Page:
If Americans are being told to “shelter in place,” shouldn’t criminals have to shelter in their places too, in prison?
It’s a simple commonsense point lost on most governors and mayors in the country right now, but one governor gets it. On Sunday night, Texas Governor Greg Abbott signed an executive order “to preclude the release on personal bond of any person previously convicted of a crime that involves physical violence or the threat of physical violence, or of any person currently arrested for such a crime that is supported by probable cause.”
The mass coronavirus jailbreak policy has been sweeping nearly every state in the country. Several large city jails in Texas have begun releasing criminals, and Governor Abbott is trying to prevent a mass jailbreak. He therefore barred “any county judge or mayor of a municipality, or any emergency management director, from releasing persons under any circumstances inconsistent with this order.”
Abbott’s order warns of “broad-scale release of arrested or jailed individuals as a result of COVID-19, including potentially those who have committed felonies.” He notes that “such releases from county or municipal jails of those charged with, convicted of, or having a history of offenses involving physical violence or threats of physical violence would not only gravely threaten public safety, but would also hinder efforts to cope with the COVID-19 disaster.”
Joe Gamaldi, president of the Fraternal Order of Police of Houston, immediately praised Abbott’s decision. “Our officers have their hands full dealing w/ #Covid_19 pandemic and don’t need added duty of babysitting felons who should be behind bars,” wrote the veteran cop on Twitter.
Clearly, Abbott is trying to avoid the danger we are seeing in New York. Under the leadership of Governor Andrew Cuomo, the New York State prison system just released eight high-level sex offenders. These eight were among 51 prisoners released from the Monroe County jail on Saturday. Three of the criminals have been convicted of child rape and have registered as “level 3” sex offenders. These three criminals are now staying at a Holiday Inn Express in Greece, New York.
According to Patrick Phelan, the Greece Chief of Police, his department was not even given a heads-up about this decision.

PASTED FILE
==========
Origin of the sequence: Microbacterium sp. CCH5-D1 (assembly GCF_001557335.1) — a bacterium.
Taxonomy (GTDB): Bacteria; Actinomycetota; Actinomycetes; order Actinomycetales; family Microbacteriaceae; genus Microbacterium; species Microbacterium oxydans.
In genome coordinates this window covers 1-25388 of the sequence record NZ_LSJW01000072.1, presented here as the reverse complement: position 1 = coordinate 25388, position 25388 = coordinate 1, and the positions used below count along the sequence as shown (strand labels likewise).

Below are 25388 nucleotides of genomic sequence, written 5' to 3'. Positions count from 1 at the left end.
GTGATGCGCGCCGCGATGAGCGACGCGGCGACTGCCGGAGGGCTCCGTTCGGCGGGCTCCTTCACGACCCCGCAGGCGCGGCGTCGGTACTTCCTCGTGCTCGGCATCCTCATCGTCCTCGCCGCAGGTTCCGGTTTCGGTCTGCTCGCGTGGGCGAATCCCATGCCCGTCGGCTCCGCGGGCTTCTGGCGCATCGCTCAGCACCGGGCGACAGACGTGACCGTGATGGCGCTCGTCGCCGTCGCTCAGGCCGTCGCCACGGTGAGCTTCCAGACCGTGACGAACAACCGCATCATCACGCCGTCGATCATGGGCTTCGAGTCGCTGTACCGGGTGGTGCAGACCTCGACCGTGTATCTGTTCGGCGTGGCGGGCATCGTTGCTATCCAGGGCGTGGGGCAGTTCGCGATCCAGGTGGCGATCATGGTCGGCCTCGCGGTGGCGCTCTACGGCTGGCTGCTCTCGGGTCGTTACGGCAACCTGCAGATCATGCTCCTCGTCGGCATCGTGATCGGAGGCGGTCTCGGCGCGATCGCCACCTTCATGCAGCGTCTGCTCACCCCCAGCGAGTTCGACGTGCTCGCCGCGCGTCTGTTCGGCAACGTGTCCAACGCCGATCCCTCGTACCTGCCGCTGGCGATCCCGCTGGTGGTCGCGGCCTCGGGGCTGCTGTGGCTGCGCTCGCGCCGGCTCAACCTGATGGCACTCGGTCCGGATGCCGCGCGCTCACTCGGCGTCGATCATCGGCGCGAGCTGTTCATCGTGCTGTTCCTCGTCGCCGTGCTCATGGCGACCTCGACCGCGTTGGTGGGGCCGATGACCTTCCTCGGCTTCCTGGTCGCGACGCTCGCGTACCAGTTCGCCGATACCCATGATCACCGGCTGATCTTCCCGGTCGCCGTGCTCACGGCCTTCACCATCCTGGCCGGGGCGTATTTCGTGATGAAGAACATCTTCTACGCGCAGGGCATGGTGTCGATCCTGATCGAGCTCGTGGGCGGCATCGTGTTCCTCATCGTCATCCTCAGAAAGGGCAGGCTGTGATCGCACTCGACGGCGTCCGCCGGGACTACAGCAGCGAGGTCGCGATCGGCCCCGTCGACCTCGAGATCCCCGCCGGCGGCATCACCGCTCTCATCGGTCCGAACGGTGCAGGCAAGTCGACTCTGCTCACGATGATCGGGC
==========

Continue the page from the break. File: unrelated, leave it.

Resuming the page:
“I am outraged by the recent release of the 51 incarcerated individuals, 9 of who now reside in our town,” wrote Greece Supervisor Bill Reilich in a statement. “They went from a prison cell, where they were serving their time as they were sentenced to living in a hotel, with more amenities than some of our families. They are not worried about running out of supplies, where their next meal will come from and of course the new (but part-time) social distancing.”
Reilich notes the ridiculous and unprecedented strategy of mass release of prisoners during an epidemic when in fact a jail is the ultimate quarantine and much easier to protect than the general public.
I would tend to believe that as we have all had to adjust limiting personal contact that the jails would adjust as well. And the answer isn’t “set them free”. In fact, I would think that perhaps minor adjustments in the amount of contact would be much easier with individuals in their cells. Limit time when the general population gathers and yes invoke what we all have to, strict social distancing.
Remember, prisons are the ideal isolation environment for epidemics. They don’t need to keep distancing from each other as long as nobody is allowed in. The virus can’t jump fences or fly. And anyone who already had it was quarantined by now. Releasing more people this late into the epidemic will only expose more people, not fewer. Yet this is being done in almost every state. Now, 14 Republican and Democrat senators are demanding Trump do the same in federal prisons.
Also, who is paying for the motel stay of these sex offenders? The New York Post reported last week that those released from Rikers Island by Cuomo are receiving free phones, cab fares, and hotel rooms.
Cuomo considers these people released in Monroe County low-level because they were reincarcerated for “technical” violations of their probation. However, he is failing to take into account prior history and the totality of circumstances. This is the same problem with local officials releasing what they consider “low-level” drug offenders without considering their past history and threat level.
The results of the jailbreak are truly awful. Given the severity of COVID-19 in New York City, one would expect crime to plummet. Shockingly, while crime has gone down compared to just before the virus, it is still way up relative to this time last year. For the week of March 9-March 15, murders were double over the same week last year. Rape was up 18 percent, burglary up 35.7 percent, and grand larceny-auto up 64 percent. That is simply astounding given the near lockdown in the city.
Also, it’s safe to say that crime numbers are likely even higher but have gone unreported because police are not arresting as many people due to the drained resources involved in helping emergency responders.
The question for the rest of America is whether we will follow in the footsteps of Governor Abbott or Governor Cuomo. If we are going to become like Singapore with authoritarian rules on civil liberties, can we at least become like Singapore regarding criminals and illegal aliens?